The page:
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Cyberpsychol Behav Soc Netw. 2013 Feb;16(2):140-4. doi: 10.1089/cyber.2012.0103. Epub 2012 Dec 18.

Effects of chronic video game use on time perception: differences between sub- and multi-second intervals.

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Department of Psychobiology, Universidade Federal de São Paulo, São Paulo, Brazil.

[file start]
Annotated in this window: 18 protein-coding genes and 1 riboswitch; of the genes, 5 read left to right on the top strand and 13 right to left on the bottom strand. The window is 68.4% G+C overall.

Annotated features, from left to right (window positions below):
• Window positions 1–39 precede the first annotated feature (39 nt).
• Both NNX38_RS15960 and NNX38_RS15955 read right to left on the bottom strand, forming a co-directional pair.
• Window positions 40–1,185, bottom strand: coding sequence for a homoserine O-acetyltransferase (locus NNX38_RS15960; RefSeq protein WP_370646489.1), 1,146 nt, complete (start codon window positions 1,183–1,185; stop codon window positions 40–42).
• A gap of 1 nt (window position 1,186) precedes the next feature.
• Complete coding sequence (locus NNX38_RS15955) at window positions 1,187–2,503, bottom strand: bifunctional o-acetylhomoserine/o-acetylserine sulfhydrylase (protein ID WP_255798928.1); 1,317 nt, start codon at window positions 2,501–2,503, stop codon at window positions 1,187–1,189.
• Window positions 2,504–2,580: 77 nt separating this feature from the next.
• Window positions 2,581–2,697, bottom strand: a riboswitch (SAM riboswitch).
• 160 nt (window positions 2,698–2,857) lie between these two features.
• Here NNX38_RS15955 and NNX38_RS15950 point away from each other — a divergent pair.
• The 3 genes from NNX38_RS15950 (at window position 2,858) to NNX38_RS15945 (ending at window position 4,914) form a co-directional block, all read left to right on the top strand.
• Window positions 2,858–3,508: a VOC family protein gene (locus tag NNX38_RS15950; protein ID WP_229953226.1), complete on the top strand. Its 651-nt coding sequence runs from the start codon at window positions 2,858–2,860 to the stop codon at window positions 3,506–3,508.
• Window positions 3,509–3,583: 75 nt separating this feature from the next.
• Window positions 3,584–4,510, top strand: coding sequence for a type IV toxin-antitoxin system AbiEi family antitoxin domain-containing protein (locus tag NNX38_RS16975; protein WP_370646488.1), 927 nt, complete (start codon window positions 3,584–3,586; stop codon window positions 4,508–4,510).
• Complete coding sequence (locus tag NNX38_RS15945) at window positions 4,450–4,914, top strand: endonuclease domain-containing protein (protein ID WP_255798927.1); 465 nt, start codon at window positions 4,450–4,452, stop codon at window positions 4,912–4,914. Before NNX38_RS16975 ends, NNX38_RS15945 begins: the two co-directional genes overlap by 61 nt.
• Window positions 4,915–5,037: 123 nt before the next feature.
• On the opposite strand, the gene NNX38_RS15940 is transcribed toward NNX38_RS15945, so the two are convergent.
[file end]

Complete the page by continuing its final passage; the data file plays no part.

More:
Even though video game players frequently report losing track of time while playing, few studies have addressed whether there are long-lasting effects of such activity on time perception. We compared the performance of chronic and occasional video game players in sub- and multi-second time perception tasks. Temporal Discrimination and Temporal Bisection tasks, in the range of 100 to 1,000 milliseconds, and Time estimation and Time production tasks, in the range of 5 to 60 seconds, were used to assess sub- and multi-second time perceptions, respectively. Chronic video game players performed significantly better than occasional players on sub-second tasks, but no group difference was found for the multi-second tasks used. Sub- and multi-second time perceptions are associated to different underlying systems: automatic and cognitive controlled for sub- and multi-second tasks, respectively. We argue that video game use seems to induce more efficient implicit, rather than cognitive controlled, processing of time.

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